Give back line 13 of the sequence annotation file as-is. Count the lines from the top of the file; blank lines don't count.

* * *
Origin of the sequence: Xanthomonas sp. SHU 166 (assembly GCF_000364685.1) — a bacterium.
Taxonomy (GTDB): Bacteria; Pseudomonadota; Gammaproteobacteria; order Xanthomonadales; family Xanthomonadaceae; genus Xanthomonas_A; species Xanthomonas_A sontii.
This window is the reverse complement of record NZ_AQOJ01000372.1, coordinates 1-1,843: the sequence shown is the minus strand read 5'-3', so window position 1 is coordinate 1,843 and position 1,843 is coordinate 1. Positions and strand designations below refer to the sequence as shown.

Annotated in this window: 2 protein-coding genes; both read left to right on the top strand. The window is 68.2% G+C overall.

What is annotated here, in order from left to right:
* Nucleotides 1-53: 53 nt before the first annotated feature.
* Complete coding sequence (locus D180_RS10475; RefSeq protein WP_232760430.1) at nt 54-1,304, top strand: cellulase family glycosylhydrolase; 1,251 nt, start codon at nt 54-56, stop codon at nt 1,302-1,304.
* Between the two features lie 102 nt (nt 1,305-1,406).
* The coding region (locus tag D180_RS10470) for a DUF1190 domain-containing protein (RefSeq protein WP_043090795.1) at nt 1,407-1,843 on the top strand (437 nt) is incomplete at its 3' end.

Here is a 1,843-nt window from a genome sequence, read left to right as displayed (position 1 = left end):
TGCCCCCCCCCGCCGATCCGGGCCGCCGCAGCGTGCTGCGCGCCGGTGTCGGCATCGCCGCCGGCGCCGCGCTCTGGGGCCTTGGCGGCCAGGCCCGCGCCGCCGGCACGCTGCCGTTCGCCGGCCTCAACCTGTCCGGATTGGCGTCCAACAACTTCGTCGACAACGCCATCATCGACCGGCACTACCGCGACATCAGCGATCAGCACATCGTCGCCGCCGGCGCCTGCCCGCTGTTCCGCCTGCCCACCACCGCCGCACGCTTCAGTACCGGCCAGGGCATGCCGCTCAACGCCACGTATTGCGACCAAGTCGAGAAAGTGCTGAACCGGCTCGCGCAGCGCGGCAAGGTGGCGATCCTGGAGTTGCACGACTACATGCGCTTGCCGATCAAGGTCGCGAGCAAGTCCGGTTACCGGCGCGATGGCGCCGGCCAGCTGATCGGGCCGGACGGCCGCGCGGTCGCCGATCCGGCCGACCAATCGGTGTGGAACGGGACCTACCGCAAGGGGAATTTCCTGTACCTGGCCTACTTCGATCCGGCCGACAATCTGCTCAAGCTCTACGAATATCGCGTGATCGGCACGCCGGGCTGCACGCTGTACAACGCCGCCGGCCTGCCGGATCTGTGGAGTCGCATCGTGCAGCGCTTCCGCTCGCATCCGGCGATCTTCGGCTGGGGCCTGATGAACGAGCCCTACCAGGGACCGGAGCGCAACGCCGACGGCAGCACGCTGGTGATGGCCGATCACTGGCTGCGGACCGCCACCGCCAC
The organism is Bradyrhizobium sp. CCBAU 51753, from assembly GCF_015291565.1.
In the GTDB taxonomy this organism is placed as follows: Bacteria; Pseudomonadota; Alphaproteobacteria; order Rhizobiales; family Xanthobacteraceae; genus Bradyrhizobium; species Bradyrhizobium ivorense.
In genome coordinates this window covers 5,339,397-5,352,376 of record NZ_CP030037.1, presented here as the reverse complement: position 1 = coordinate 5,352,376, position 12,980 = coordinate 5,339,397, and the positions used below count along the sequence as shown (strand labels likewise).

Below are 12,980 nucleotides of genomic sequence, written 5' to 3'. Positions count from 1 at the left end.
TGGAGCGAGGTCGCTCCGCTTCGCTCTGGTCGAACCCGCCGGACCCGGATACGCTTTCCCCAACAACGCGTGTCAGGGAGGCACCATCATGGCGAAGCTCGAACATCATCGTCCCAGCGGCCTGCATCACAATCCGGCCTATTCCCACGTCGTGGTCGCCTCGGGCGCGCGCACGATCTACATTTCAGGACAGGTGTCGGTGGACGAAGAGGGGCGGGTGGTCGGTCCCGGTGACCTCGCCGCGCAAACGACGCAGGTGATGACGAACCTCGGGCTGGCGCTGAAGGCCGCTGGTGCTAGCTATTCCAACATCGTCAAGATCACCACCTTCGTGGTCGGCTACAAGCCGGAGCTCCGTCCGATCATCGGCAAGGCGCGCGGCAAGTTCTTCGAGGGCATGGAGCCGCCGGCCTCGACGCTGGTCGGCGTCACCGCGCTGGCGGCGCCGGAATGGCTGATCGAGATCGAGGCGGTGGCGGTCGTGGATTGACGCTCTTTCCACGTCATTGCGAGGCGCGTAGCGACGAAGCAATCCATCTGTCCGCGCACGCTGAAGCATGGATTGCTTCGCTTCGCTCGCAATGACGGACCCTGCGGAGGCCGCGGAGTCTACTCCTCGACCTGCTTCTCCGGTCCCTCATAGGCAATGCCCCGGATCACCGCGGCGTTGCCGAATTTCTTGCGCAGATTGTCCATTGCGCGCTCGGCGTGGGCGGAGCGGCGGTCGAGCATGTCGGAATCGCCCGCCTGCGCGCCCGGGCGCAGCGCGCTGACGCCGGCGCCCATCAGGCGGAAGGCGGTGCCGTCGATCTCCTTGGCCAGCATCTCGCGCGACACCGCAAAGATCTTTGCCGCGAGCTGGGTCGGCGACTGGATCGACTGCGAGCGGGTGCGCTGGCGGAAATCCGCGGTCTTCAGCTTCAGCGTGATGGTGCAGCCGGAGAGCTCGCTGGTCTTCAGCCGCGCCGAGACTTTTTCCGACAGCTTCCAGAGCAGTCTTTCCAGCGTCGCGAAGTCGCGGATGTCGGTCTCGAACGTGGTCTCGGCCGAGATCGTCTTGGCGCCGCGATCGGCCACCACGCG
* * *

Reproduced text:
In the GTDB taxonomy this organism is placed as follows: Bacteria; Pseudomonadota; Alphaproteobacteria; order Rhizobiales; family Xanthobacteraceae; genus Bradyrhizobium; species Bradyrhizobium ivorense.